RyanCarey's Comments

Subscripting Typographic Convention For Citations/Dates/Sources/Evidentials: A Proposal

This is a cool idea. However, are you actually using the subscript in two confusingly different ways? In I_2010, it seems you're talking about you, indexed to the year 2020, whereas in {Abdul Bey}_2000, it seems you're citing a book. It would be pretty bad for people to see a bunch of the first kind of case, and then expect citations, but only get them half of the time.

Defining AI wireheading

Seems like the idea is that wireheading denotes specification gaming that is egregious in its focus on the measurement channel. I'm inclined to agree..

What technical prereqs would I need in order to understand Stuart Armstrong's research agenda?

You could check out Best Textbooks on Every Subject. But people usually recommend Linear Algebra Done Right for LinAlg. Understanding ML seems good for ML Theory. Sutton and Barto is an easy read for RL.

What technical prereqs would I need in order to understand Stuart Armstrong's research agenda?

It may be that technical prereqs are missing. It could also be that you're missing a broader sense of "mathematical maturity", or that you're struggling because Stuart's work is simply hard to understand. That said, useful prereq areas (in which you could also gain overall mathematical maturity) would include:

  • Probability theory
  • Linear Algebra
  • Machine learning theory
  • Reinforcement Learning

It's probably overkill to go deep into these topics. Usually, what you need is in the first chapter.

Where are people thinking and talking about global coordination for AI safety?

I would guess three main disagreements are:

i) are the kinds of transformative AI that we're reasonably likely to get in the next 25 years are unalignable?

ii) how plausible are the extreme levels of cooperation Wei Dai wants

iii) how important is career capital/credibility?

I'm perhaps midway between Wei Dai's view and the median governance view so may be an interesting example. I think we're ~10% likely to get transformative general AI in the next 20 years, and ~6% likely to get an incorrigible one, and ~5.4% likely to get incorrigible general AI that's insufficiently philosophically competent. Extreme cooperation seems ~5% likely, and is correlated with having general AI. It would be nice if more people worked on that, or on whatever more-realistic solutions would work for the transformative unsafe AGI scenario, but I'm happy for some double-digit percentage of governance researchers to keep working on less extreme (and more likely) solutions to build credibility.

Forum participation as a research strategy

I agree that some people can benefit from doing both, although getting everyone online is a hard collective action problem. I just claim that many researchers will satisfy with OP. At MIRI/FHI/OpenAI there are ~30-150 researchers, who think about a wide range of areas, which seems broadly comparable to the researchers among LessWrong/AF's active users (depending on your definition of 'researcher', or 'active'). Idea-exchange is extended by workshops and people moving jobs. Many in such a work environment will fund that FP has unacceptably low signal-noise ratio and will inevitably avoid FP...

Forum participation as a research strategy

I would note that many of these factors apply as benefits of office-chat participation (OP) as well. The main benefit of FP absent from OP, I suppose, is preparing you for efficient written communication, but the rest seem feature in both. The fact that their benefits overlap explains why remote researchers benefit so much more than others from FP.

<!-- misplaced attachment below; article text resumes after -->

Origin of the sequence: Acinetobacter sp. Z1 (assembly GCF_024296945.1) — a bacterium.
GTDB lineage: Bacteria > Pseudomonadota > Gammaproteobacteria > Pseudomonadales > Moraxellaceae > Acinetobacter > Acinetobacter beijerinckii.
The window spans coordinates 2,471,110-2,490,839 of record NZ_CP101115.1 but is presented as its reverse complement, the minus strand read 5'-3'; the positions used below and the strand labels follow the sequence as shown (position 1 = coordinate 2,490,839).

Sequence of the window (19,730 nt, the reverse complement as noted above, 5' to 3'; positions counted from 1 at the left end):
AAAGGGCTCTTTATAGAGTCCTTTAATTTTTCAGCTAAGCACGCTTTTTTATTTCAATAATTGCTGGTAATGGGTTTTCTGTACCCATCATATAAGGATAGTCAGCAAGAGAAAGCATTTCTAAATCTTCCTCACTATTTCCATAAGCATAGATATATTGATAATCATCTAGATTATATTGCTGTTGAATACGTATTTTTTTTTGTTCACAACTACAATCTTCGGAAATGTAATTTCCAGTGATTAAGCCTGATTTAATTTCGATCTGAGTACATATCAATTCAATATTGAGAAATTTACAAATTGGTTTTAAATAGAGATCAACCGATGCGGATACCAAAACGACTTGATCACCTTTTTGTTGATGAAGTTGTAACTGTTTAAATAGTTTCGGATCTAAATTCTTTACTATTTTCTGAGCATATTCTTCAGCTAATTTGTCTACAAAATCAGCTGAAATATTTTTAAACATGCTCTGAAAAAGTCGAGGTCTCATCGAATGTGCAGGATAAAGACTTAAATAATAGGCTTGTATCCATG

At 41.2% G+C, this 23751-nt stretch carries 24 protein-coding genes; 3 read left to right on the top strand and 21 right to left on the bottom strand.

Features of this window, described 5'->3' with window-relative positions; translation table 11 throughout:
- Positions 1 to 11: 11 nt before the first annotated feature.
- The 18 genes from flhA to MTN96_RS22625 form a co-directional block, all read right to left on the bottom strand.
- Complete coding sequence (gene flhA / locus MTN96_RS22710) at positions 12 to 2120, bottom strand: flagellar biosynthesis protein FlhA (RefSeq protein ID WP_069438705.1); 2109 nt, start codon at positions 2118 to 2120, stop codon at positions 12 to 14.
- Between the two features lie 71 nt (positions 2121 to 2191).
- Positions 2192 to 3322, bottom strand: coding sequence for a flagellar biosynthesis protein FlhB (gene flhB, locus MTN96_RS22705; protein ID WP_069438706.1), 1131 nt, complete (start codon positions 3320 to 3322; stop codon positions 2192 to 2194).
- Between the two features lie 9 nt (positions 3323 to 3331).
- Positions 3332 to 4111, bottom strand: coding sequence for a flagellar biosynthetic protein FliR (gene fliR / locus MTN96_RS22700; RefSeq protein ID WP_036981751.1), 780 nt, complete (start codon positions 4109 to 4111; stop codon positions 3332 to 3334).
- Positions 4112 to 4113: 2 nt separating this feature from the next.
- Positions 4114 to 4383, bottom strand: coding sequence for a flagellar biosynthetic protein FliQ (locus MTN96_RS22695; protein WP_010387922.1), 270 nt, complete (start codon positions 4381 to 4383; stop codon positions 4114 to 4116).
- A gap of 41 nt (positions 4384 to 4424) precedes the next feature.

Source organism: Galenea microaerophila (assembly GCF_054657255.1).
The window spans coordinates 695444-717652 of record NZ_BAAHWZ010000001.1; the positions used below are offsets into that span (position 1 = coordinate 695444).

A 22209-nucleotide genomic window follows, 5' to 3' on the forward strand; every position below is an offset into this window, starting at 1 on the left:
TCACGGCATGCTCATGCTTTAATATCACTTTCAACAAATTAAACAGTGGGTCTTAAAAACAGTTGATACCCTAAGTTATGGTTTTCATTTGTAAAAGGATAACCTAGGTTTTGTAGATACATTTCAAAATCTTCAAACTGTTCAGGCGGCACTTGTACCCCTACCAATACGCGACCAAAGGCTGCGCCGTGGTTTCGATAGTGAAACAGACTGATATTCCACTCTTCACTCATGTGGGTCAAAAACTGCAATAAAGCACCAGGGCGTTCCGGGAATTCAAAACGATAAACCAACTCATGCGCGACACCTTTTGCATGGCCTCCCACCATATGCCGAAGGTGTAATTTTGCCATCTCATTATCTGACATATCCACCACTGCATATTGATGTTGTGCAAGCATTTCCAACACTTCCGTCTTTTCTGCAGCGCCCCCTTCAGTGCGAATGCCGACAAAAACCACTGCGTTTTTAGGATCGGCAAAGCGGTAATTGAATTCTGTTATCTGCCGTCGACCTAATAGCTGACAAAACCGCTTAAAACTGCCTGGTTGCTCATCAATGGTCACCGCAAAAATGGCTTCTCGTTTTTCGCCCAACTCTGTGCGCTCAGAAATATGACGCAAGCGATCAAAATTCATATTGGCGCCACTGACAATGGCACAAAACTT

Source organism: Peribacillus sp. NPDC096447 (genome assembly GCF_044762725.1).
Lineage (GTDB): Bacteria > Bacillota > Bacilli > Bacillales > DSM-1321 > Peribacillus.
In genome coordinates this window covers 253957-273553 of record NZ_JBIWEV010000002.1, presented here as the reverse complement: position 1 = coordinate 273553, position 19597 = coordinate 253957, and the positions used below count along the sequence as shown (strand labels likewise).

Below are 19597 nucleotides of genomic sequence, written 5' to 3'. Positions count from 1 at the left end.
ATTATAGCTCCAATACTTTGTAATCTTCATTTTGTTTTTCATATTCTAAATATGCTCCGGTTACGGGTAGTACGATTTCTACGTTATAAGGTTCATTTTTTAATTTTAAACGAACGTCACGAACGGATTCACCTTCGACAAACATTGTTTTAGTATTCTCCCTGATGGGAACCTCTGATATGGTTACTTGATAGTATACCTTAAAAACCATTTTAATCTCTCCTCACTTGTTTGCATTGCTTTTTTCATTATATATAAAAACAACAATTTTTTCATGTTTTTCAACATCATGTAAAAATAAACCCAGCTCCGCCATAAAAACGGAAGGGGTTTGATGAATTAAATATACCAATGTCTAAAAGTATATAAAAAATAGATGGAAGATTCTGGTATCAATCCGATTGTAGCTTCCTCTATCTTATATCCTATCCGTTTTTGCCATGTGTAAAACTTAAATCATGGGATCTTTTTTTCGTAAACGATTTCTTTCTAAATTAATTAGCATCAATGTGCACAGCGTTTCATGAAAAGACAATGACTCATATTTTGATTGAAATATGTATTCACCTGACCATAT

IRL in General Environments
Aside from yourself, the other CHAI grad students don't seem to have written up their perspectives of what needs to be done about AI risk. Are they content to just each work on their own version of the problem?

I think this is actually pretty strategically reasonable.

CHAI students would have high returns to their probability of attaining a top professorship by writing papers, which is quite beneficial for later recruiting top talent to work on AI safety, and quite structurally beneficial for the establishment of AI safety as a field of research. The time they might spend writing up their research strategy does not help with their this, nor with recruiting help with their line of work (because other nearby researchers face similar pressures, and because academia is not structured to have PhD students lead large teams).

Moreover, if they are pursuing academic success, they face strong incentives to work on particular problems, and so their research strategies may be somewhat distorted by these incentives, decreasing the quality of a research agenda written in that context.

When I look at CHAI research students, I see some pursuing IRL, some pursuing game theory, some pursuing the research areas of their supervisors (all of which could lead to professorships), and some pursuing projects of other research leaders like MIRI or Paul. This seems healthy to me.

Writing children's picture books

In general, thinking of yourself commuciating your ideas to a less intelligent and knowledgeable person could push you in the direction of confabulating freeer-flowing stories whereas imagining yourself communicating your ideas to a smarter person could push you in the direction of saying less, with higher-rigour.

It seems like which one is desirable depends on the individual and the context (cf the Law of Equal and Opposite Advice)

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